Recreate the Drive-In Experience at Home with These Two Digital Offerings

Into the Dark: Good Boy and The Vast of Night draw inspiration from the good ol’ days.


  • Into the Dark: Good Boy. Available now from Hulu.
  • The Vast of Night. Available now from Amazon Prime Video.

There are supposedly about 330 drive-in movie theaters left in America, and some of them are seeing new life now because of the coronavirus. In case they're interested, we've got the perfect double-feature available: Hulu's ultimate-shaggy-dog-story Good Boy, and Amazon Prime Video's keep-watching-the-skies flashback, The Vast of Night.

But if that's not available to you, go ahead: Put them on back-to-back in your living room, throw in some popcorn and possibly a discarded garment or two, and relive those glorious days of 1957, but without the midnight curfew or the fear of encountering a renegade bra snap.

Both shows are linear descendants of 1950s B-movies or their close relative, television's Twilight Zone, hitting their marks quickly and creepily, then topping them off with a surprise ironical twists much too delicious to permit any post-prandial-probing by surviving IQ points.

The more shuddery of the two is Good Boy, the newest episode of Hulu's ongoing Into the Dark horror anthology, a kind of Old Yeller-in-reverse tale. Judy Greer (co-star of FX's bittersweet crumbling-marriage sitcom Married) plays Maggie, the 2020 version of Mary Tyler Moore, an aging and thoroughly deperkified  reporter-wannabe who fled Wisconsin for the glory of big-city journalism. Instead, she's childless, boyfriendless and nearly paycheckless—her paper just went all-digital. "No one's being laid off," her smarmy editor assures the staff. "You're become independent contractors!"

When a buddy suggests she might be a little less stressed out if she got an "emotional support dog" from the city pound, Maggie is skeptical. But it works! Maggie picks right up, partly because her new pet Reuben turns out to be "a total dick magnet," as a friend observes, attracting suitors galore—and partly because the sources of her stress start disappearing, or killing themselves, or turning into the "after" photos in ads for Purina Wolf Chow.

Good Boy is well-served by the unlikely but undeniable chemistry between Greer and Chico, who plays her loyal canine pal Reuben. But a good deal of credit must also go to Steve Guttenberg, whose stunningly authentic performance as a toadying little wretch of a managing editor sets the gold standard for all future newspaper movie and TV shows. If Good Boy were real life, practically every newspaper reporter in America would be a suspect in his extremely satisfying demise.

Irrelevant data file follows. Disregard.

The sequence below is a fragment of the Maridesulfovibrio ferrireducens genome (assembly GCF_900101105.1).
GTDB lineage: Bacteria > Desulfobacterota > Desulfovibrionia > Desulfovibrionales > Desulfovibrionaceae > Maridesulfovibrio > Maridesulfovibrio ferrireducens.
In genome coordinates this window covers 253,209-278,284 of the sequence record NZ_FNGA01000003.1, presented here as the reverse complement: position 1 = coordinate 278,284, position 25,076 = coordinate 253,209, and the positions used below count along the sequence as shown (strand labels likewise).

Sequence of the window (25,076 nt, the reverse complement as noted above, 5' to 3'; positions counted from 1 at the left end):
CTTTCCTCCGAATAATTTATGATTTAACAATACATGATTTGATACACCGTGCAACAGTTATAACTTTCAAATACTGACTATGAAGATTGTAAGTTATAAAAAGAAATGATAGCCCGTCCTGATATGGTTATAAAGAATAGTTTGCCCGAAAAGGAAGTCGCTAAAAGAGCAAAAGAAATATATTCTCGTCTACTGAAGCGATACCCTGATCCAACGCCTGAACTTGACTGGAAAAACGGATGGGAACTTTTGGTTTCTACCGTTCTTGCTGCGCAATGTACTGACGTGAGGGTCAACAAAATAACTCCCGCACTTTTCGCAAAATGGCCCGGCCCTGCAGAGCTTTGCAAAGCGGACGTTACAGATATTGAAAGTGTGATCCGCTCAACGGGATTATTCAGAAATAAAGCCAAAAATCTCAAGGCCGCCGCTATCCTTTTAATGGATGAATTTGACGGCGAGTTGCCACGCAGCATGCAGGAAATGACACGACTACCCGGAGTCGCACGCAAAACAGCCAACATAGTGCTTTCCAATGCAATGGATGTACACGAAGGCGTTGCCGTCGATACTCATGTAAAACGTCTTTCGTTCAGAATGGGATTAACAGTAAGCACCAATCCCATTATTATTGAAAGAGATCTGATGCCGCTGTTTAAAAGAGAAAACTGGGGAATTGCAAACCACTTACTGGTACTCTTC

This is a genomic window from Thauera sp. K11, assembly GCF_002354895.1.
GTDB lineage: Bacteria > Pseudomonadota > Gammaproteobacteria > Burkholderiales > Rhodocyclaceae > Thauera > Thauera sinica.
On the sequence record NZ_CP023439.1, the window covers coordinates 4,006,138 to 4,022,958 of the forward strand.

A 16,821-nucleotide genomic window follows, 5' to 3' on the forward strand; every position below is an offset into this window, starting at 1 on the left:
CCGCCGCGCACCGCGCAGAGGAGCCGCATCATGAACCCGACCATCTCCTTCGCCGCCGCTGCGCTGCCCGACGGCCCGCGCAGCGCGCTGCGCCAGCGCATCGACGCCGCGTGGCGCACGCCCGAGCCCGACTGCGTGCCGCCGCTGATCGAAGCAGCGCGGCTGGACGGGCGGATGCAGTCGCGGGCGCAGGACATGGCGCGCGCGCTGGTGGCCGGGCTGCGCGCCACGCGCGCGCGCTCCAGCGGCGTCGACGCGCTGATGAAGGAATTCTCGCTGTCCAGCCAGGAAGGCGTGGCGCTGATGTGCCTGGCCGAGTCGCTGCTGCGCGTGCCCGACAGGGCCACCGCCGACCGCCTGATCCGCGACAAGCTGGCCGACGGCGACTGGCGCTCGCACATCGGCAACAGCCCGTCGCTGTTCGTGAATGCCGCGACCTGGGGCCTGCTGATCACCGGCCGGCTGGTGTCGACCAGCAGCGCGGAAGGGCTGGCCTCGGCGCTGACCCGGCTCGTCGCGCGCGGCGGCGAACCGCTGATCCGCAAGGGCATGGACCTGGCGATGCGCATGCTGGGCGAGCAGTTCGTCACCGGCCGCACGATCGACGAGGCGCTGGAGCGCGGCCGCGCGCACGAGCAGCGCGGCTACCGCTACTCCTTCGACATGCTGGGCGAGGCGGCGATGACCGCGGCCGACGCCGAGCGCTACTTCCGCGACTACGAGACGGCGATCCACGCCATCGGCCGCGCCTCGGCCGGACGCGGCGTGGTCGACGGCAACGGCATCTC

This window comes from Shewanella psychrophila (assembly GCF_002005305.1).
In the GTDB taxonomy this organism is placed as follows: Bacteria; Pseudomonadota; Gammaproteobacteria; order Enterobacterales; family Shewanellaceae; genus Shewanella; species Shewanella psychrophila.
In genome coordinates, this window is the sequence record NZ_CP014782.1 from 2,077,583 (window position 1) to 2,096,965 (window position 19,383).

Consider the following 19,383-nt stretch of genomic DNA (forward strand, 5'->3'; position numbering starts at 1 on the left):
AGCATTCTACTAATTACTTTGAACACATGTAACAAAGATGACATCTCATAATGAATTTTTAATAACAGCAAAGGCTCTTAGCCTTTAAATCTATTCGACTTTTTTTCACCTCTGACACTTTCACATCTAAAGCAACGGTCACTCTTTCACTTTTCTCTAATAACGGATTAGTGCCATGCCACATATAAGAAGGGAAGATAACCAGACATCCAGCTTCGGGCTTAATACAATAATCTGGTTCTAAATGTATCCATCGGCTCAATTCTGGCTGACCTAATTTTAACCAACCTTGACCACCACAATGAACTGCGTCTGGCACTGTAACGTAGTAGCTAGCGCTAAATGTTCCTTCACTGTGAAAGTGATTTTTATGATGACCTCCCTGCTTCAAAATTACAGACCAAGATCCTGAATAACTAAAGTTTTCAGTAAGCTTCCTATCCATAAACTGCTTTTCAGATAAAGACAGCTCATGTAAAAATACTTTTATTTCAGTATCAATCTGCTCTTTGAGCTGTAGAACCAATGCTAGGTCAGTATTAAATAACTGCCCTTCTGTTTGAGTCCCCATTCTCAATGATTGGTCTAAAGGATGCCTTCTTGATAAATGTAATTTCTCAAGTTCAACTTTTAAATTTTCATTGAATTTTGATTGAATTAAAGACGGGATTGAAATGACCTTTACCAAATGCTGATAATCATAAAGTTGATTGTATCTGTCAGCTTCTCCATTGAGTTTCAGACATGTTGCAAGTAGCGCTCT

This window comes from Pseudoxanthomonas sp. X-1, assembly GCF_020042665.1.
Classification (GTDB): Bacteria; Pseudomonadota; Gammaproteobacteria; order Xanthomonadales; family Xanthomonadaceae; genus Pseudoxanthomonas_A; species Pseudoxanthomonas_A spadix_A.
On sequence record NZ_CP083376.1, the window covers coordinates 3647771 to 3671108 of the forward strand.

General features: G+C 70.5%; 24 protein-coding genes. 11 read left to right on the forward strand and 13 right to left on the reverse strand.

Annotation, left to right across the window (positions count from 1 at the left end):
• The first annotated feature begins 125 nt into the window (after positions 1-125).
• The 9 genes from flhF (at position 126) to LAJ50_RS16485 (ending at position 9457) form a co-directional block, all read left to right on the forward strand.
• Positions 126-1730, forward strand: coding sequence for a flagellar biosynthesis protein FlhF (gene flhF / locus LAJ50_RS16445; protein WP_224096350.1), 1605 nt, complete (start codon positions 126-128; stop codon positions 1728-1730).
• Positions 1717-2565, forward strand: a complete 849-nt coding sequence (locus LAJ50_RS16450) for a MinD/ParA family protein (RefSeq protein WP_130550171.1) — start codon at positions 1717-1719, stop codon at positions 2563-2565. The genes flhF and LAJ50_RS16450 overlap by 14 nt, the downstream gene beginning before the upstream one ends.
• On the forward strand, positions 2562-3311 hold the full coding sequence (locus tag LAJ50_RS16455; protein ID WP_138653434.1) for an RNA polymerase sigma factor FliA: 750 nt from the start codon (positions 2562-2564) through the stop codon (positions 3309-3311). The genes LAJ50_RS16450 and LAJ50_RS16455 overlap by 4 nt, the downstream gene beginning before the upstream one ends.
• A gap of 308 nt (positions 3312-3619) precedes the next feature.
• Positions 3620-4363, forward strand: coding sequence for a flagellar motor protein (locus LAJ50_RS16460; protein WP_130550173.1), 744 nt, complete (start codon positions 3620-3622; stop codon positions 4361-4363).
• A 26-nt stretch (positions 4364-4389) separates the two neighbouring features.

If Good Boy often plays like a Twilight Zone episode, The Vast of Night practically shares its DNA. The setting for the show is the mythical town of Cayuga, New Mexico, and it's no coincidence that "Cayuga" was the name of Rod Serling's production company. And The Vast of Night is presented as an episode of a 1950s TV show called Paradox Theater, introduced by a Serlingesque baritone that warns: "You are entering the realm between the clandestine and the forgotten… ."

The tumbleweed-blown desert streets of Cayuga (population: 402) make a perfect setting for the eerie goings-on in The Vast of Night, which is set in the early 1950s before anal probes by space aliens became America's national pastime. It's the sort of nothing and nobody town where the time some years back when a squirrel (or, some passionately insist, a chipmunk) chewed through some basement wires and blacked out the high school gym has turned legend.

Tonight that same gym is the site for big basketball game with Hobbs, a couple of towns over, and nearly everybody is there. About the only two exceptions are a couple of nerdy teenagers with nightshift jobs: Everett (Jake Horowitz, Manifest), a motormouth deejay at the tiny local radio station, and Fay (Sierra McCormick, Supernatural), an operator at the town telephone switchboard. Not quite sweethearts, they like to share science-fictiony stories (Radio-controlled cars! Permanent phone numbers assigned at birth!) So when twilight falls and Cayuga is suddenly wrapped in a matrix of weird electronic noises, flashing lights and rooftop noises that definitely are not Santa's reindeer, they're the only ones to realize what must be cause: UFOs! (Though Everett holds out some forlorn hope that it's merely a Soviet invasion: "This is exactly where they'd come in, too—the southern border!"

The increasingly strained phone conversations between Everett, trapped in his studio, and Fay, locked down at her switchboard, lend The Vast Of Night an impressively tense Sorry, Wrong Number atmosphere that belie the zero-dollar special effects for the low-budget production. If you're looking for a movie where people say things like "There's something in the sky!" and "I've seen good people go bad, and smart people go mad!", you're not likely to do better than The Vast of Night this summer. About the only people who walk away disappointed likely will be New Mexicans, disgruntled that their sunscorched little hellhole town had to be stunt-doubled for by some other pestilential dump in neighboring Texas, which steals everything. As the local saying goes, poor New Mexico, so far from God, so close to Texas.